Below are some are the best shots I've taken so far with the Yashica 35 MF.

 

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newnetherland@gmail.com (Neilson Abeel) analogue film yashica yashica 35 MF zone focus http://neilsonabeel.com/blog/2016/9/the-yashica-35-mf Thu, 08 Sep 2016 17:20:03 GMT
The Yashica Electro 35 CC - One of my favorite cameras. http://neilsonabeel.com/blog/2016/5/the-yashica-electro-35-cc---one-of-my-favorite-cameras It was about three years after beginning to use film again that I discovered the world of 1960's and 1970's fixed lens rangefinder and zone focus cameras. The cameras that first lured me back to film were of the low-fi variety (specifically the Lomo LC-A and Holga), but that's a topic for a different post.

 

Fixed lens rangefinder and zone focus cameras have been widely discussed online but I'll give a brief summary. In the 1960's and 1970's many camera manufacturers sold fixed lens rangefinder and zone focus cameras as a cheaper alternative to Single Lens Reflex (SLR) cameras or rangefinder cameras with interchangeable lenses. These cameras were marketed to amateurs and were mostly fairly compact and simple to use. They all have limitations due to cost cutting measures, but some are capable of taking great pictures. For those who've never seen one, a zone focus camera is one without viewfinder focussing, you estimate the distance to your subject and select that distance on the lens. The viewfinder is used only for composition.

 

The vast majority of these cameras have lenses with a 40 or 45mm focal length, the Yashica Electro 35 CC is one of the only ones with 35mm lens. I prefer 35mm for street photography, so I sought out this camera. It's relatively uncommon in the US but I was able to buy one from a Japanese seller on eBay. Initially I wasn't that crazy about the CC.

 

The Electro 35s have a somewhat odd metering system. You select the aperture and the camera selects a shutter speed. The first twist is that the shutter speed is stepless. Most cameras have a set array of shutter speeds. These are typically (in seconds) 1, 1/2, 1/4, 1/8, 1/15, 1/30, 1/60, 1/125, 1/250, 1/500 and 1/1000. A stepless shutter means that the selected shutter speed doesn't have to be one of these fixed speeds. The camera can select 1/28, or 1/236 etc... The speeds can be anything in between 1/250 of a second to 8 seconds.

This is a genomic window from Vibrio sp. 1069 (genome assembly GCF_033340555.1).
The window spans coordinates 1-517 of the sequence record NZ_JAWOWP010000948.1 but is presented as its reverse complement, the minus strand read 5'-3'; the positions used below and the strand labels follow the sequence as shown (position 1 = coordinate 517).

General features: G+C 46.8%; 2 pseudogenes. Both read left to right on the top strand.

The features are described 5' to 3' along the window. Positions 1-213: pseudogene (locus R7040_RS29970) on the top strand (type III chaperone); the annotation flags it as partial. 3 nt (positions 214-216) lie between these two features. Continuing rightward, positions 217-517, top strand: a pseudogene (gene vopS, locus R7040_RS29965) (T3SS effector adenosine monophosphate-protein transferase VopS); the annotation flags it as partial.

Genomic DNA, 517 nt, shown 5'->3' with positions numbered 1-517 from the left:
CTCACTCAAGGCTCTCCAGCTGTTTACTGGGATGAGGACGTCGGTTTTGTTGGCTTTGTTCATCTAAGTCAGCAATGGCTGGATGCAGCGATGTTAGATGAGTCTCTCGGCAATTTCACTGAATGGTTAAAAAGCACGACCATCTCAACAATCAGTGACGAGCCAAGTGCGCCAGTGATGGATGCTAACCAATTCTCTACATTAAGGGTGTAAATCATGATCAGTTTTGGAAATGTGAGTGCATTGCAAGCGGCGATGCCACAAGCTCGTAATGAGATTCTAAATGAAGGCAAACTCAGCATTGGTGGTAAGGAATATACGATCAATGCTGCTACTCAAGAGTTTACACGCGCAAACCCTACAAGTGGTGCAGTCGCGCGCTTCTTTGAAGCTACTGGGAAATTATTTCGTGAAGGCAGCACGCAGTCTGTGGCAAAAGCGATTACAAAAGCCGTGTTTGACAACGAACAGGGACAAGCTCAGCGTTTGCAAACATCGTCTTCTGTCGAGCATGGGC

The second twist is that the camera doesn't display the speed it selects. Instead it shows you whether your shot will be overexposed or if it will have a slow shutter speed. 

 

In the viewfinder there are two arrows that will light up depending on the light and your settings, one pointing to the left and the other to the right. When composing a shot you depress the shutter button half way. If the arrow pointing left lights up it's an indication that your aperture is too small, thus making your shutter speed too slow. You then turn the aperture ring to the left, opening up the lens. After making the adjustment you press the shutter button halfway again and if you've opened the lens enough to ensure a shutter speed of 1/30 of a second or faster, the arrow won't light up again. 1/30 of a second is considered to be the slowest shutter speed at which you can take a handheld shot with a rangefinder and not have it be blurry.